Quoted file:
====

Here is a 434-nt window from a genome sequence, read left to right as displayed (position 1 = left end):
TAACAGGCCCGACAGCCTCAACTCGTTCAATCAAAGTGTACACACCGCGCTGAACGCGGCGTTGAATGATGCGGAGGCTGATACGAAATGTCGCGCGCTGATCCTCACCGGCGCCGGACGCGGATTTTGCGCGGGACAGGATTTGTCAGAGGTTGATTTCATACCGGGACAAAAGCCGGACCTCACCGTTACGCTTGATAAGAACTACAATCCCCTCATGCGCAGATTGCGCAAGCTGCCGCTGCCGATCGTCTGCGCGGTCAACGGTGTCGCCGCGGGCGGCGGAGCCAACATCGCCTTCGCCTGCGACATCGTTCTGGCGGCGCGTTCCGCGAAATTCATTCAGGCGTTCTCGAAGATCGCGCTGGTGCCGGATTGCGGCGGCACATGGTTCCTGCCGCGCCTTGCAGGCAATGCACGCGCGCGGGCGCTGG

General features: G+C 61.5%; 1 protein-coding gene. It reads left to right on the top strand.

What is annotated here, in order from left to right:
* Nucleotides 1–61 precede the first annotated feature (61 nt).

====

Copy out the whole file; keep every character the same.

Here is a 434-nt window from a genome sequence, read left to right as displayed (position 1 = left end):
TAACAGGCCCGACAGCCTCAACTCGTTCAATCAAAGTGTACACACCGCGCTGAACGCGGCGTTGAATGATGCGGAGGCTGATACGAAATGTCGCGCGCTGATCCTCACCGGCGCCGGACGCGGATTTTGCGCGGGACAGGATTTGTCAGAGGTTGATTTCATACCGGGACAAAAGCCGGACCTCACCGTTACGCTTGATAAGAACTACAATCCCCTCATGCGCAGATTGCGCAAGCTGCCGCTGCCGATCGTCTGCGCGGTCAACGGTGTCGCCGCGGGCGGCGGAGCCAACATCGCCTTCGCCTGCGACATCGTTCTGGCGGCGCGTTCCGCGAAATTCATTCAGGCGTTCTCGAAGATCGCGCTGGTGCCGGATTGCGGCGGCACATGGTTCCTGCCGCGCCTTGCAGGCAATGCACGCGCGCGGGCGCTGG

General features: G+C 61.5%; 1 protein-coding gene. It reads left to right on the top strand.

What is annotated here, in order from left to right:
* Nucleotides 1–61 precede the first annotated feature (61 nt).